Well, you said that “arguments that you know what God wants in this regard are not impressive or persuasive to me.” So, before I answer any further – which I’m perfectly willing to do, from both a religious and non-religious standpoint – what I’d like to know from you is: Why do you find arguments claiming to know what God wants “not impressive or persuasive?” From what epistemological foundation would you like to argue? And can you give a basis for why your epistemological starting point is rational and authoritative? Or is what you will find “impressive” and “persuasive” based on a prior faith commitment you have in some set of ultimate principles? I admit I have a faith position, and it begins with God and the Bible. I believe you have faith in something ultimate as well. I’d like to know what it is and why you think it’s binding. If you can tell me this, then we may have some grounds for going forward.


      russell and duenes

      May 6, 2011 at 9:31 pm

  3. You wrote If you can tell me this, then we may have some grounds for going forward. and quite a bit more.

    I have in extensive comments to another post explained about my “belief system,” to the point of being obnoxious. I can be more obnoxious, but I am taking a breath on that discussion.

    I am against murder because I would not like to be murdered, and would not like to see someone I care about murdered. (When I was young, a young aunt of mine was murdered, so this is not entirely a hypothetical situation.)

    On the other hand, I think killing someone in self-defense is permissible, again because if it is person X or me, I would prefer it to be me who gets to live.

    In terms of rules involving sexuality, I think rules involving age of consent are sensible. Most humans (through evolutionary development) have drives to protect and support children. One of my sisters was a victim of “statutory rape” by a predatory man much older than she was. I consider such behavior a bad thing, though not because an imaginary being delivered a message to me.

    Rules against incest seem sensible because of the dangers of genetics leading to harmful effects in offspring. Again, one can make decisions on such matters (though all are subject to argument) without claiming to know the intent of a probably imaginary being called “God.”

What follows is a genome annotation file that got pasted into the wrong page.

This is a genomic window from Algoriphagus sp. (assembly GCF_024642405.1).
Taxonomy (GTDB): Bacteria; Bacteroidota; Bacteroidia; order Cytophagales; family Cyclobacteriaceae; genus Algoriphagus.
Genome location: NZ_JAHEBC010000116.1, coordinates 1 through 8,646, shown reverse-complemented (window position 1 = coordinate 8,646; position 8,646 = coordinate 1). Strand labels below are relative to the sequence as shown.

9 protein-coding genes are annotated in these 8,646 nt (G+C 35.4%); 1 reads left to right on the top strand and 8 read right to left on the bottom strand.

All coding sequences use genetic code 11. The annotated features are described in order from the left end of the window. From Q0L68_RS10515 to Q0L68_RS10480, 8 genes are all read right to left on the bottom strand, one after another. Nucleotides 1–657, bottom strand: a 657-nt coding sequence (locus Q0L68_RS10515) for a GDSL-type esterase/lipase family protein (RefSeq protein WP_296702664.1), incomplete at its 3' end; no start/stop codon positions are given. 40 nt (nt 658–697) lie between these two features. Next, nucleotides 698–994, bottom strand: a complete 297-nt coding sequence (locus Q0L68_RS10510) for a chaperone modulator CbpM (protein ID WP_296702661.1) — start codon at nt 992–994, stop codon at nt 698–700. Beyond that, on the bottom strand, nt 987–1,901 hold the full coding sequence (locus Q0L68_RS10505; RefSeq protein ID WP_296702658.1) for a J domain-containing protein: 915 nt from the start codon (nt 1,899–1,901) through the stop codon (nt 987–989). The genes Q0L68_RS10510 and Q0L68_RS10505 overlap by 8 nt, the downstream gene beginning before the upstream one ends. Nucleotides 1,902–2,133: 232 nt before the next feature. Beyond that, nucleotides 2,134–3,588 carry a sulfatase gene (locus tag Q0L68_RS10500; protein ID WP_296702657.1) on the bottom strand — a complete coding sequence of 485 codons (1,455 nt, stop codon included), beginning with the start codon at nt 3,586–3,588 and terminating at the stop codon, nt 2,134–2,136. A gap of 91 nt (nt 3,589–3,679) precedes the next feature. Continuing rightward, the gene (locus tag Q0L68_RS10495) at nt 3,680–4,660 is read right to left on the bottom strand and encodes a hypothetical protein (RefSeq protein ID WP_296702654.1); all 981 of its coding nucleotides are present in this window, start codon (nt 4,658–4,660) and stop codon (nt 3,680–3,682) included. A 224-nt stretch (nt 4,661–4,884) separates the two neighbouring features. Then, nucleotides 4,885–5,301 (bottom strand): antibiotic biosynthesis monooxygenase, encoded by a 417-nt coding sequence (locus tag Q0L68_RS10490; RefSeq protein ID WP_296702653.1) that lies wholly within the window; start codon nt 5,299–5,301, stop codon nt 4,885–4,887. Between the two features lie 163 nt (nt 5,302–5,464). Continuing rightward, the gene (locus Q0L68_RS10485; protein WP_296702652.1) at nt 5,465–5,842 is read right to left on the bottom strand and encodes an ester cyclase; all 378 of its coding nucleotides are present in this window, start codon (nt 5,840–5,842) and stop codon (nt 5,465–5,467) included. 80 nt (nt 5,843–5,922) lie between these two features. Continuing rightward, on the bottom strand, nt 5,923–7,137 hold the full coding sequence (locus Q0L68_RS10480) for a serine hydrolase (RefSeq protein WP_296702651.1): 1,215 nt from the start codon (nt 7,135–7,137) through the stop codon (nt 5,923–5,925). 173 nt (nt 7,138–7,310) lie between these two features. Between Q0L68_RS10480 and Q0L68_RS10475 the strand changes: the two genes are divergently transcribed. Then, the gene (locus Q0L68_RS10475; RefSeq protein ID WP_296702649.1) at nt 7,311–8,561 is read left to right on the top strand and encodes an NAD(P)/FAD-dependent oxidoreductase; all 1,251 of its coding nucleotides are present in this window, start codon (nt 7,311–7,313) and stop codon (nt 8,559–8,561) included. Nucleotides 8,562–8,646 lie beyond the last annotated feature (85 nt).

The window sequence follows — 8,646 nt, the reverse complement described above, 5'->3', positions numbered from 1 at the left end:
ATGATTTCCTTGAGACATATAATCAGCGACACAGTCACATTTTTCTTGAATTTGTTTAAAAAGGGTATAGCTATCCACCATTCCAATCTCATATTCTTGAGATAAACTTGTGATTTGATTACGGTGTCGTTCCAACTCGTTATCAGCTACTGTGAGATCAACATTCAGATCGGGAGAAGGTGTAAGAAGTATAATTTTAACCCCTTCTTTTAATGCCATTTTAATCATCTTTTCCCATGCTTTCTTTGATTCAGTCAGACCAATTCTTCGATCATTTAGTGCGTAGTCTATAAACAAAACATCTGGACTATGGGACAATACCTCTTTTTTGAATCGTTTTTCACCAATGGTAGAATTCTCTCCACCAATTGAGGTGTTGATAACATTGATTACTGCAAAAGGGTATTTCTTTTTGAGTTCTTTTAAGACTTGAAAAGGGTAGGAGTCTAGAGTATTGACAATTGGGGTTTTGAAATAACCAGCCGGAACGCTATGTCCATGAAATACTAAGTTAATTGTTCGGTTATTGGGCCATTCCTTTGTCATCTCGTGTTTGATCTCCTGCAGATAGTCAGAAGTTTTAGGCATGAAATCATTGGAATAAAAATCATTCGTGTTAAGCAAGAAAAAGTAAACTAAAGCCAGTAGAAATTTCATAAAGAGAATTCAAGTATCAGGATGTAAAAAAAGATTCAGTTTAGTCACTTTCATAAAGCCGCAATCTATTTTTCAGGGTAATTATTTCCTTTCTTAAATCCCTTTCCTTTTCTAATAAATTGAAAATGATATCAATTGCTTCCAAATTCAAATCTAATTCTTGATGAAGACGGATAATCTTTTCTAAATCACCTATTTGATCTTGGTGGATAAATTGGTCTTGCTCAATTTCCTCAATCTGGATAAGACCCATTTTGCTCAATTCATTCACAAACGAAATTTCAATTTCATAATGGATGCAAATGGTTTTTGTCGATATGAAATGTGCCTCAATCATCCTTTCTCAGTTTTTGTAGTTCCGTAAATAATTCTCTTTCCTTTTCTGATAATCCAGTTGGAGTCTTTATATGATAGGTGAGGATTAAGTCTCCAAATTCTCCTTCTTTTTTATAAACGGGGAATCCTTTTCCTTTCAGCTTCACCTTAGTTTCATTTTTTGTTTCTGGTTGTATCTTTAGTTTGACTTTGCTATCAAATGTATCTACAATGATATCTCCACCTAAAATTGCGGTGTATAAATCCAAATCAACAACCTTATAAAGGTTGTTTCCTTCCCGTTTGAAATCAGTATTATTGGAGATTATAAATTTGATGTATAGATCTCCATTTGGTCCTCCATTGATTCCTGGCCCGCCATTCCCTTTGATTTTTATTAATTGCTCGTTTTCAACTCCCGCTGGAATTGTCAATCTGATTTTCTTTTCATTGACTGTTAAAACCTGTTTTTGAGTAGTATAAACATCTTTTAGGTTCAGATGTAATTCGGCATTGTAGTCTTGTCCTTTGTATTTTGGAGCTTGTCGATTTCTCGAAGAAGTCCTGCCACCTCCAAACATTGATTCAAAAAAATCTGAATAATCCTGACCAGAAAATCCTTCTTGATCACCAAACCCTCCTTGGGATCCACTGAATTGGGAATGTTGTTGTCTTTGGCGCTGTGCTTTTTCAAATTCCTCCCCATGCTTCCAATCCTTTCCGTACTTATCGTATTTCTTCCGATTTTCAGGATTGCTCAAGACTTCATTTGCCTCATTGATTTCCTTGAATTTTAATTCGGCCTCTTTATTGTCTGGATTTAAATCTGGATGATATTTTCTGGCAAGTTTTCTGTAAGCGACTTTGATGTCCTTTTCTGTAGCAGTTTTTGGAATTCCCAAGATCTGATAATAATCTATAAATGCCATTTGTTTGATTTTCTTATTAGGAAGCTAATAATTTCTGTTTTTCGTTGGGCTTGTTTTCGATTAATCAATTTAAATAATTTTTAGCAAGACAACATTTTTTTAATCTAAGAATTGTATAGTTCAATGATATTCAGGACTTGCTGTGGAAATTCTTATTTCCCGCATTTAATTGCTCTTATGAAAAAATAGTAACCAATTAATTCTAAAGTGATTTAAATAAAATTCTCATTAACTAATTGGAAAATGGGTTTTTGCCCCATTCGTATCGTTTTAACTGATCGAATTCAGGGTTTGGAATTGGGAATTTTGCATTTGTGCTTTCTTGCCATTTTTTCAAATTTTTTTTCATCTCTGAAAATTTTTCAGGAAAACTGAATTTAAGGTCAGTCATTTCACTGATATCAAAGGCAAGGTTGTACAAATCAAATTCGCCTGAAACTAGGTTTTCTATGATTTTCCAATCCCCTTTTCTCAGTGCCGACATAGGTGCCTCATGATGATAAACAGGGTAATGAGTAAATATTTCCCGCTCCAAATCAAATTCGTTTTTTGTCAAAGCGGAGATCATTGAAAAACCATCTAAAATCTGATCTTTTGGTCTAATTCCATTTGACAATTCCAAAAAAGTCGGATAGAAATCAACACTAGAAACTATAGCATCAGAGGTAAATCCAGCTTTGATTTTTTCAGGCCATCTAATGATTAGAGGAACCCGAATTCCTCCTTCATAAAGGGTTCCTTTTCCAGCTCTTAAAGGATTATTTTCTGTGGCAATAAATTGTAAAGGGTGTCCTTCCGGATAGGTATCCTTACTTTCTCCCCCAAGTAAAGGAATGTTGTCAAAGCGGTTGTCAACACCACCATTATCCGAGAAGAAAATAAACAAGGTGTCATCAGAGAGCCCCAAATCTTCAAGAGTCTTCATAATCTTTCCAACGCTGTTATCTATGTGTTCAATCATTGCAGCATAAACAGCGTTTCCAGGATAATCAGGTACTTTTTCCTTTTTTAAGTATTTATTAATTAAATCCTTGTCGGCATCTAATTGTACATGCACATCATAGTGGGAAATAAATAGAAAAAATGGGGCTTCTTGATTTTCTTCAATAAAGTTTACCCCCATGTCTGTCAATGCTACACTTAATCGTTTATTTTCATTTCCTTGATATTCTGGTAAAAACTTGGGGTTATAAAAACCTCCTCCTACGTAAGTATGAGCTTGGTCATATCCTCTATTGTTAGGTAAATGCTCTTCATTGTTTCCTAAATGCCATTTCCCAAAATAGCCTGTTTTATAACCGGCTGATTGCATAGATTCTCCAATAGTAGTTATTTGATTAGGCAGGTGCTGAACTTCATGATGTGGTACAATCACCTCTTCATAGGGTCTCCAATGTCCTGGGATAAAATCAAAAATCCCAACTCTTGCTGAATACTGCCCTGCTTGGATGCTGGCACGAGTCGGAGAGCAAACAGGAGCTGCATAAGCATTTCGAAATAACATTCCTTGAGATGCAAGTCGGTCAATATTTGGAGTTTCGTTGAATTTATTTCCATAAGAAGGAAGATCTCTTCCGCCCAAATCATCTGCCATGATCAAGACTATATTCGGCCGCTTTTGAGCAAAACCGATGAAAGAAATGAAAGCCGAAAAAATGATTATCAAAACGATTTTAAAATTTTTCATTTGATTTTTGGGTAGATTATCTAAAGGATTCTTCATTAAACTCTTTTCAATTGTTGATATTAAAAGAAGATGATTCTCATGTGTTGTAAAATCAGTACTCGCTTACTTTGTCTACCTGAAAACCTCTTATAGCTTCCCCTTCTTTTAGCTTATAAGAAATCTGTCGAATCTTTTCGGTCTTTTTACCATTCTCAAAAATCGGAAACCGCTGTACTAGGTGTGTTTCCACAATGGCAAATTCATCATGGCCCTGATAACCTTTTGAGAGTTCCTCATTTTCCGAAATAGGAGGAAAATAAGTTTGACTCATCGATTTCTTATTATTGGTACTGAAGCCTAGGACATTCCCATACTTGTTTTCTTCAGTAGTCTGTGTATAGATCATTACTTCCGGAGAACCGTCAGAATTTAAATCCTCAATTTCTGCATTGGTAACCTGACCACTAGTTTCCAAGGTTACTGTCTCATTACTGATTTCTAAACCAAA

On the other hand, by and large, I believe sexual relationships among consenting adult humans should be allowed. The religious arguments seem dubious in a lot of respects. Why are some people homosexual? We don’t know. If you are a religious believer, why did God make so many homosexuals? If you are not a religious believer, the arguments that allowing homosexuals to form legal relationships because such relationships are harmful to society are quite open to debate (and believe me, I can argue this at quite a bit of length, as you know by now, so don’t tempt me).

    I don’t know if you are a parent. I am. Children don’t necessarily turn out how you would like them to be, no matter how much effort you put into trying to shape them into what you want them to be, whether you are a religious believer or not. When I was a young parent, I thought, if my child stays out of jail, stays healthy, stays off harmful drugs, is able to support herself, and behaves in a reasonably responsible way by society’s standards, I will be reasonably happy as far being a parent goes. My daughter meets these standards and exceeds them by quite a bit. When she told me that she was engaged to her college roommate (female), I thought If that is the worst thing you ever do, I can deal with it.

    As I’ve said, she and her partner have been together 20 years. They visited us last weekend. Their seven-year-old daughter (born to her partner by artificial insemination) is a bit of a “drama queen” but is turning into a decent and presentable young lady. They have never tried to get “married.”

    I think they should have the right to raise and care for their daughter, to have legal rights and protections (such as visiting the other in the hospital if the partner is sick) and so on. To oppose such rights because of your religious belief (which has no more basis in empirical fact than anyone else’s religious belief) strikes me as silly, childish, and excuse the expression, a bit nasty.


    May 10, 2011 at 12:33 pm

    • There’s a lot in your post, so I won’t respond to everything, but here’s the fundamental problem:

      On the other hand, by and large, I believe sexual relationships among consenting adult humans should be allowed. The religious arguments seem dubious in a lot of respects.

      The “religious arguments” – you don’t grasp that your own arguments are as “religious” as any others, only *less* legitimate and persuasive because you’ve rejected any objective foundation for them. You mention “rights”, and “harms”, not seeming to realize that you have no rational basis to speak on these issues because you’ve rejected any philosophical basis for defining what a “harm” or a “right” even *is*.